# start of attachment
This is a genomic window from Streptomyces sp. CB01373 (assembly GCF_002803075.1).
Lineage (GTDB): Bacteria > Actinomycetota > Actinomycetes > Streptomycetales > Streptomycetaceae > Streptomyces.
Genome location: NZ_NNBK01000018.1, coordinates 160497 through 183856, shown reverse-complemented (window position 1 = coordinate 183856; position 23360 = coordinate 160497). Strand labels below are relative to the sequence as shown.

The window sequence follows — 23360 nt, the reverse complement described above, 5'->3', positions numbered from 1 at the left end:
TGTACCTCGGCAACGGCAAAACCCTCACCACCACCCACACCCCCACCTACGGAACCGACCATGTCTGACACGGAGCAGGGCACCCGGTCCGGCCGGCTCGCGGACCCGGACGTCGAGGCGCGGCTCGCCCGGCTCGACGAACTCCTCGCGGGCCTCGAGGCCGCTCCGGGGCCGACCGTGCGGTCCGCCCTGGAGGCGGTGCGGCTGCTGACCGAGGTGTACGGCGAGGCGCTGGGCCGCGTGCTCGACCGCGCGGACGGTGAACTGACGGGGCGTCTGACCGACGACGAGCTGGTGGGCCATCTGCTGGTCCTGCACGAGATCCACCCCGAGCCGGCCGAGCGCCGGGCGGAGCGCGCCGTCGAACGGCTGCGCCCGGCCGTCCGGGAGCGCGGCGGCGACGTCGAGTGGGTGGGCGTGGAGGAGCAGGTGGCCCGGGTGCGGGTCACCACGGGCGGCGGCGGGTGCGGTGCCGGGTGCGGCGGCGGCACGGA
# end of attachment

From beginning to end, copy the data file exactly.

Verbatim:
This is a genomic window from Streptomyces sp. CB01373 (assembly GCF_002803075.1).
Lineage (GTDB): Bacteria > Actinomycetota > Actinomycetes > Streptomycetales > Streptomycetaceae > Streptomyces.
Genome location: NZ_NNBK01000018.1, coordinates 160497 through 183856, shown reverse-complemented (window position 1 = coordinate 183856; position 23360 = coordinate 160497). Strand labels below are relative to the sequence as shown.

The window sequence follows — 23360 nt, the reverse complement described above, 5'->3', positions numbered from 1 at the left end:
TGTACCTCGGCAACGGCAAAACCCTCACCACCACCCACACCCCCACCTACGGAACCGACCATGTCTGACACGGAGCAGGGCACCCGGTCCGGCCGGCTCGCGGACCCGGACGTCGAGGCGCGGCTCGCCCGGCTCGACGAACTCCTCGCGGGCCTCGAGGCCGCTCCGGGGCCGACCGTGCGGTCCGCCCTGGAGGCGGTGCGGCTGCTGACCGAGGTGTACGGCGAGGCGCTGGGCCGCGTGCTCGACCGCGCGGACGGTGAACTGACGGGGCGTCTGACCGACGACGAGCTGGTGGGCCATCTGCTGGTCCTGCACGAGATCCACCCCGAGCCGGCCGAGCGCCGGGCGGAGCGCGCCGTCGAACGGCTGCGCCCGGCCGTCCGGGAGCGCGGCGGCGACGTCGAGTGGGTGGGCGTGGAGGAGCAGGTGGCCCGGGTGCGGGTCACCACGGGCGGCGGCGGGTGCGGTGCCGGGTGCGGCGGCGGCACGGA